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I have a much easier time recommending for others what they should do to find work balance, and have great wishes for them that their journey will go smoothly. I am here to say from firsthand experience that even when you are making positive changes to support your balance and sanity, it can be a hard road. I will be sharing (very soon) some big changes I am making in my life. For now, understand that I am living in the perpetual state of transition and know it will be worth it in the end.
So I have been doing a lot of taking my own advice lately. I am shifting significantly how I spend my time, and setting up for a life more closely in line with my priorities and goals. I should be elated and have faith that everything will come together as it should. Instead I have been finding myself ignoring my feelings and just putting my head down to get stuff done. I tell others that going through major transition is inherently stressful, even if the end result is something amazing. Instead of admitting how hard this has been on me, I have been powering through.
And then it all caught up with me. My body took on physical manifestations of stress, and caused me to have very scary and real symptoms. I called a doctor friend and he talked through my symptoms and asked "are you under any stress lately"? Ummmm...
Lawyers are trained to withstand long hours, strenuous mental hurdles, conversations with angry clients, and meetings with demanding partners. We are the counselor that people vent to and expect miraculous solutions from. Particularly for those lawyers with personalities that aim to please (like me), it can be easy to just take everything on and try hard to not let any chinks in the armor show. But suppressing the impact and pushing through without taking care of yourself has its toll.
So when we need someone to share our burdens, who is there to help us? Are we willing to let down our guard to admit to someone that we need someone to talk to? Or to admit to yourself that we need a night on the couch with a book, or with a friend and a glass of wine?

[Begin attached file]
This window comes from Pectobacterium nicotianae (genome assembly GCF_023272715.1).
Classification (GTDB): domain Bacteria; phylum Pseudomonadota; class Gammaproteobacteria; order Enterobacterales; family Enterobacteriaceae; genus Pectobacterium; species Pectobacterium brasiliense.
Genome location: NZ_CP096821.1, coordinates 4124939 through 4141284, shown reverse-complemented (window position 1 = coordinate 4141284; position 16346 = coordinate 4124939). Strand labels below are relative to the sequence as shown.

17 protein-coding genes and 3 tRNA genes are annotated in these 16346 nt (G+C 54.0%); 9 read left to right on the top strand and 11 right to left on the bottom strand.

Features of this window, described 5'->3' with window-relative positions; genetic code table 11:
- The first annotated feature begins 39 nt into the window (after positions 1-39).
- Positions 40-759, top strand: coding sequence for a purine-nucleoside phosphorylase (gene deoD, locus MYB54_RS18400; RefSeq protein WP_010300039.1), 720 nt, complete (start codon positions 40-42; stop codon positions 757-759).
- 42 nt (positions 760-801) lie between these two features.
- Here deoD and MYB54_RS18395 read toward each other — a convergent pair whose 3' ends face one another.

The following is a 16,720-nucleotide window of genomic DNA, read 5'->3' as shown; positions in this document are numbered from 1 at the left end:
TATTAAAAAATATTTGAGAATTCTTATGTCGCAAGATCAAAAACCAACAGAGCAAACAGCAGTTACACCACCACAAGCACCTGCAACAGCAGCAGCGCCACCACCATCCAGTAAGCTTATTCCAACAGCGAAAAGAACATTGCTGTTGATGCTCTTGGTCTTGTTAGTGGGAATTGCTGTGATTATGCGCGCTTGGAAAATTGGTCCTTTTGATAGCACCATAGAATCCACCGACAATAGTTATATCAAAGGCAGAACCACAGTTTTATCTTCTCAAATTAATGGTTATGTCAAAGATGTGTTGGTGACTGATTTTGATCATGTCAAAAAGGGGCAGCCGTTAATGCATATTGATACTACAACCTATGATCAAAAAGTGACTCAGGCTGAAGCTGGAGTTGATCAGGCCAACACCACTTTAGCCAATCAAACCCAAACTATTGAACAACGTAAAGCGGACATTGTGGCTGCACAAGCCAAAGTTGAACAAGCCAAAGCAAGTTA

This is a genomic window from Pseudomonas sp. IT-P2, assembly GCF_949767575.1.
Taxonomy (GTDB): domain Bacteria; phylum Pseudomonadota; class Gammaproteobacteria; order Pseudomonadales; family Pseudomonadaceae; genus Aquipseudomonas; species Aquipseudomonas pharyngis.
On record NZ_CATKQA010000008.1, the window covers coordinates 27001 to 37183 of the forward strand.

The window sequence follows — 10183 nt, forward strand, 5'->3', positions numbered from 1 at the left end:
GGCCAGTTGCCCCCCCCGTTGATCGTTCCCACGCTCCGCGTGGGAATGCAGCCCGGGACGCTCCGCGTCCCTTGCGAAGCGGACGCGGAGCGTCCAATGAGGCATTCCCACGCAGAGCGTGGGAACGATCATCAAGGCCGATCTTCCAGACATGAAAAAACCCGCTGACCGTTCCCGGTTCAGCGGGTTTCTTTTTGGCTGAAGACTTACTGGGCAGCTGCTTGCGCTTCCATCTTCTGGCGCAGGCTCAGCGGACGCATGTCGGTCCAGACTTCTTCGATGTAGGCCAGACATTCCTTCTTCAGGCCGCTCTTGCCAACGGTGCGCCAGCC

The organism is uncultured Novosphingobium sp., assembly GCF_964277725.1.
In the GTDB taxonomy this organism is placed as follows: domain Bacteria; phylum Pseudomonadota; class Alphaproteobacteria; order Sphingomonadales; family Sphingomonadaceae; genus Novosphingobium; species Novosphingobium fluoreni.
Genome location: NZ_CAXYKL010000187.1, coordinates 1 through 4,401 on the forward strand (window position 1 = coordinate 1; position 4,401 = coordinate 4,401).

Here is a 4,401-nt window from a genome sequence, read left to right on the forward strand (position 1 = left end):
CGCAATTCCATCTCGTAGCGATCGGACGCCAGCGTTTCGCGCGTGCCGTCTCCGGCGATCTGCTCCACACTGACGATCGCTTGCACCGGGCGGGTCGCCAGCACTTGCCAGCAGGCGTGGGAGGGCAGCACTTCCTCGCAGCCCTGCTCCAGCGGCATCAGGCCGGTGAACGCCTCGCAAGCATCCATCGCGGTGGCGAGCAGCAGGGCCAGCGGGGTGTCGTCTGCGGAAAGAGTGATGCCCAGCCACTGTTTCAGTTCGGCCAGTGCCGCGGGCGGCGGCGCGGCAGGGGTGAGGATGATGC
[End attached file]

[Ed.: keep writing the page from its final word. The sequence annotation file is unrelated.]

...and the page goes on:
In today's economy, even when things aren't going exactly as you want, it can be hard not to compare your situation to that of others. If things look good on paper (I have a job, a home, a loving husband, etc.), even if you are unhappy or stressed out it can be easy to downplay your situation. If you do let negative feelings creep in, they are likely to be accompanied by a serious dose of guilt on top of that unhappiness, for the fact that you are unhappy. Yikes. I talk to lots of young lawyers who are desperately unhappy, and yet they are always quick to say "it could be worse" or "I don't have it as bad as [some other person]." Yes, this is true and it is always good to get some perspective and have gratitude. However, it is important not to suppress or ignore real (and valid) feelings.
So Monday I had a migraine and was feeling crummy, and as the day crept on, I literally had the breath knocked out of me from stress. This shouldn't have been a surprise to me, but it was. All the transitions and changes in my life hit me at once. I had been ignoring the reality of what I am going through. I began second guessing and scrutinizing my decisions (believe me - not helpful) and could feel my chest tightening with each (shortening) breath. So I made a decision late Monday night. I rescheduled a class I was supposed to teach the next day and scheduled a chiropractor and massage therapy appointment. I talked to my mom and husband, had lunch with my sister, and had a session with my coach. It was full on triage to get me back on track. I validated the feelings of anxiety about my shifting future plans. I decided I wanted to try and share the heavy load I was carrying with those that care about me.
The take-away message is to honor yourself and to treat yourself kindly (and without judgment) when you are living through a stressful time of your life. Even positive change carries stress with it. You do not always have to have everything together, and if you see someone who seems to, they are likely hiding their struggles. Yes, I pride myself on prioritizing work-life balance and making life choices to support the vision for my future. But I will not always have it together, and will be hit with a very real and physical reminder that you can't plow through life to get to the other side.
I welcome your stories of how stress impacted you, or how you took stress by the horns and tamed it.
Chelsea Callanan is the founder of Happy Go Legal, a multi-media resource for new and aspiring legal professionals. Mrs. Callanan is a 2008 graduate of the University of Maine School of Law, and currently practices at Murray, Plumb & Murray in Portland, Maine, focusing on corporate and intellectual property needs of business of all sizes.